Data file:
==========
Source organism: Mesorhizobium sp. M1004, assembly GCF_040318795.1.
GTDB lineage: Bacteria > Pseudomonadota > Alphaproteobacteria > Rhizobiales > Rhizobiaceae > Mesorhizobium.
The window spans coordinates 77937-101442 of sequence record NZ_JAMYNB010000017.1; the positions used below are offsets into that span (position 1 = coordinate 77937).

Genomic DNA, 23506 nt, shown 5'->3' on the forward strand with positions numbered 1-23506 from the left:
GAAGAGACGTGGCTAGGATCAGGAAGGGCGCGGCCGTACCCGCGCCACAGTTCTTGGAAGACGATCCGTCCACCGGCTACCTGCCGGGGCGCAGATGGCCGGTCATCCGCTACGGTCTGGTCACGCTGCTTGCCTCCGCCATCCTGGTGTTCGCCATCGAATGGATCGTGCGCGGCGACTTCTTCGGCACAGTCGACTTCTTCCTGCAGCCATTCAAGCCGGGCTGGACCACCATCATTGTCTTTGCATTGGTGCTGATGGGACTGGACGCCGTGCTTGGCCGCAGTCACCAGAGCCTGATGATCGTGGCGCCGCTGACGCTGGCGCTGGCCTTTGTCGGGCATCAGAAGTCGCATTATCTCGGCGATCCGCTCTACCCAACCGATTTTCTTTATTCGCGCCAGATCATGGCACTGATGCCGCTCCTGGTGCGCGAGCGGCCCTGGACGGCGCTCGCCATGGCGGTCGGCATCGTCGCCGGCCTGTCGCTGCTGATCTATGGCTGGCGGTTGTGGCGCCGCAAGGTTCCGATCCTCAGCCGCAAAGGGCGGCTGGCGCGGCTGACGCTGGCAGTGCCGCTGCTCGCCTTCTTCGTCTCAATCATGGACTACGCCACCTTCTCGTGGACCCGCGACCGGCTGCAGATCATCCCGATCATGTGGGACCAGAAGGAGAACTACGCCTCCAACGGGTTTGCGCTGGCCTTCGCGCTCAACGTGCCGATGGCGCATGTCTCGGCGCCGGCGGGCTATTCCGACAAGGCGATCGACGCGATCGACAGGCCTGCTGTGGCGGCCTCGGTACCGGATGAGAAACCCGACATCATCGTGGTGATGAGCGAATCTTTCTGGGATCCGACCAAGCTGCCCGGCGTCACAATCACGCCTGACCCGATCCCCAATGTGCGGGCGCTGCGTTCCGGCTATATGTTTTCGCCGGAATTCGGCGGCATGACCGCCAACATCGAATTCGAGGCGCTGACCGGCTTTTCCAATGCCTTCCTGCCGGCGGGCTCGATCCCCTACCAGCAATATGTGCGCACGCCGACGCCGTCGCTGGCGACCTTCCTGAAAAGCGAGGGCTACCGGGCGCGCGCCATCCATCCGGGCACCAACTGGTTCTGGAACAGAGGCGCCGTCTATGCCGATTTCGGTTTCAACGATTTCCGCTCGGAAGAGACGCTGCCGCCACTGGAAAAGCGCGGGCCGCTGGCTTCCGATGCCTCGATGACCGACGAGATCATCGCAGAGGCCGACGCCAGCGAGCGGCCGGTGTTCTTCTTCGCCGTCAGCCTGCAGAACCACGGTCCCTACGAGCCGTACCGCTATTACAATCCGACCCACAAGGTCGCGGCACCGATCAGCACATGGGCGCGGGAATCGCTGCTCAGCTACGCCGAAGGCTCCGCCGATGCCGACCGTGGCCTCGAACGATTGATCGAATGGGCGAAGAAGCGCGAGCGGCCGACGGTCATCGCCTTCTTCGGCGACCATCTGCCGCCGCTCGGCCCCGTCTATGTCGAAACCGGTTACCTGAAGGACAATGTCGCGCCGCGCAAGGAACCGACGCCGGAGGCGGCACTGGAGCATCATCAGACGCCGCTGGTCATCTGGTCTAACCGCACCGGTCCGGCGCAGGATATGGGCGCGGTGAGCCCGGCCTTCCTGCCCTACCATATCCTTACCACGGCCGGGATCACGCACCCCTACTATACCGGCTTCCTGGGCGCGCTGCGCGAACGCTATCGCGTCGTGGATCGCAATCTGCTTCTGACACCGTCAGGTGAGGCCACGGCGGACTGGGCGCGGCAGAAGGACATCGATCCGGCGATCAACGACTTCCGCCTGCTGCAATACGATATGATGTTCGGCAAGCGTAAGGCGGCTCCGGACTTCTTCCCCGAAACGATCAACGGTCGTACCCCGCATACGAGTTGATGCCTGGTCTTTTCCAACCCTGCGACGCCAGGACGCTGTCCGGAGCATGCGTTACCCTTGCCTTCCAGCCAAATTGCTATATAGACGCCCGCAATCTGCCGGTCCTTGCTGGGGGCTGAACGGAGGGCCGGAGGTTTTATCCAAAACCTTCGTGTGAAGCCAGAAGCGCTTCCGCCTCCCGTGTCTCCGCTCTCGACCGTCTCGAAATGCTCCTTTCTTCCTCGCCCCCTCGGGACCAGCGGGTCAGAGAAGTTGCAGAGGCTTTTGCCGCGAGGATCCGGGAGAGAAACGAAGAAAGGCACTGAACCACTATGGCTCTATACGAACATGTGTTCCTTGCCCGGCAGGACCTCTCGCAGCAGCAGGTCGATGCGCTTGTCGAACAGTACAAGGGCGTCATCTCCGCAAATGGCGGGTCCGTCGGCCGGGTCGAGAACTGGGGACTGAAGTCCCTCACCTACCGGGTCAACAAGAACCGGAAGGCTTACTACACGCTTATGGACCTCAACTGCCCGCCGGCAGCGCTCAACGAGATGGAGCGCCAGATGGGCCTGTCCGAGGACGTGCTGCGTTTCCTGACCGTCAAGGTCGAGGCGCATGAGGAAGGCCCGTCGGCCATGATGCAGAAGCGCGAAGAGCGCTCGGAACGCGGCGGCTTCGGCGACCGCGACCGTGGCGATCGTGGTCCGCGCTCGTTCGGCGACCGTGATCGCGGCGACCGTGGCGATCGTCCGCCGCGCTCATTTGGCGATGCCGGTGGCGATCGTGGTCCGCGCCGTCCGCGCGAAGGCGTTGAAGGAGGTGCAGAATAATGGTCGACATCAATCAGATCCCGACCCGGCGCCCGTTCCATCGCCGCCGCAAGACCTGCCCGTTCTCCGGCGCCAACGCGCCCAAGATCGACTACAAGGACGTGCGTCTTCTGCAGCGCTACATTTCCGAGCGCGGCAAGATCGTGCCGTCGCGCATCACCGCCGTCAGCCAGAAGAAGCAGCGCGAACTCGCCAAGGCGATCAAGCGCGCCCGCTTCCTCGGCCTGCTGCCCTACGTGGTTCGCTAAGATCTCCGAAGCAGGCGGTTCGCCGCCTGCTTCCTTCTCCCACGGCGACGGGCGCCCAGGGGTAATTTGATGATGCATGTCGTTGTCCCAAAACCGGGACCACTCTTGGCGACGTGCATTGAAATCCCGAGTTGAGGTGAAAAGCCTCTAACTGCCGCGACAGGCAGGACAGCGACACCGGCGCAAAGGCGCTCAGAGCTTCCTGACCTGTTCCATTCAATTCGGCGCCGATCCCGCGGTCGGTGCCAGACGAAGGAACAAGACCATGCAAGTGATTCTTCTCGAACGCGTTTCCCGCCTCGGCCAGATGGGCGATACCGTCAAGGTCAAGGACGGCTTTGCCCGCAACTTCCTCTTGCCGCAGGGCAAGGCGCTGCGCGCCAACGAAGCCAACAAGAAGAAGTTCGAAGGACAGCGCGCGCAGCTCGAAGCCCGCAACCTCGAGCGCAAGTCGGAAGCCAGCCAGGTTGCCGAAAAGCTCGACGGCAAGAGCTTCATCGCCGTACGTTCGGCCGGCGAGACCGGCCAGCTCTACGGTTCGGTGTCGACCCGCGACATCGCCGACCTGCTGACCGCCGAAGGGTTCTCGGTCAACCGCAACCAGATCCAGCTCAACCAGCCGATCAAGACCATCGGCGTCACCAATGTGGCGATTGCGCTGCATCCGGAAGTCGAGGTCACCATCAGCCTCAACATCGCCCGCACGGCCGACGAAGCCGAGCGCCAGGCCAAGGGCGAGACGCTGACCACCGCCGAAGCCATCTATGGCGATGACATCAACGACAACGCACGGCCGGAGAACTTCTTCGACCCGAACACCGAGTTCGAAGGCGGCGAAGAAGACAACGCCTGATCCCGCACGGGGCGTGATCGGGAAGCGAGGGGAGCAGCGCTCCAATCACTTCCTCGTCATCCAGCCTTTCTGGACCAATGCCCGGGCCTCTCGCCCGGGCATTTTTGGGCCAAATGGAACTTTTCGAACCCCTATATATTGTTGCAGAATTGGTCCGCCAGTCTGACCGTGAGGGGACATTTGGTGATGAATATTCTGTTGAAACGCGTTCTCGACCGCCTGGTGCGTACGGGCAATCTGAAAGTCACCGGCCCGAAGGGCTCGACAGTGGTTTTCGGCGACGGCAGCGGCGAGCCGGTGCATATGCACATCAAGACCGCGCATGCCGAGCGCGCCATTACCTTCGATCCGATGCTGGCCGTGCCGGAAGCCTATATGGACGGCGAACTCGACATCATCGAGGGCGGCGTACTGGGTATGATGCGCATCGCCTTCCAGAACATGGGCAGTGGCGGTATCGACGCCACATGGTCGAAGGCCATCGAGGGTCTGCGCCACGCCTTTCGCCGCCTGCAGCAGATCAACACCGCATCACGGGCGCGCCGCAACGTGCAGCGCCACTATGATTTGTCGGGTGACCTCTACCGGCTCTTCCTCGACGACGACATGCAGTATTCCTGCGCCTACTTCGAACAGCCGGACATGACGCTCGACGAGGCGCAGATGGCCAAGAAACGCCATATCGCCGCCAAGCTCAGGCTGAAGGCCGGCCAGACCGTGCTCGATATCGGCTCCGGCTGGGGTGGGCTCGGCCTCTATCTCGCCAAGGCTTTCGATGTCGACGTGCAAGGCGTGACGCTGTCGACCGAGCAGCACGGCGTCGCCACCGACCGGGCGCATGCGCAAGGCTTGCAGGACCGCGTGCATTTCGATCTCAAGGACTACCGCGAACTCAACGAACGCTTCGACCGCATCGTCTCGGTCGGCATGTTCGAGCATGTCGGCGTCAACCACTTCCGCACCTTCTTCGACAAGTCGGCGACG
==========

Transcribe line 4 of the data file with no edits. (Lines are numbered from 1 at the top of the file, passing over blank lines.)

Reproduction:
Genomic DNA, 23506 nt, shown 5'->3' on the forward strand with positions numbered 1-23506 from the left: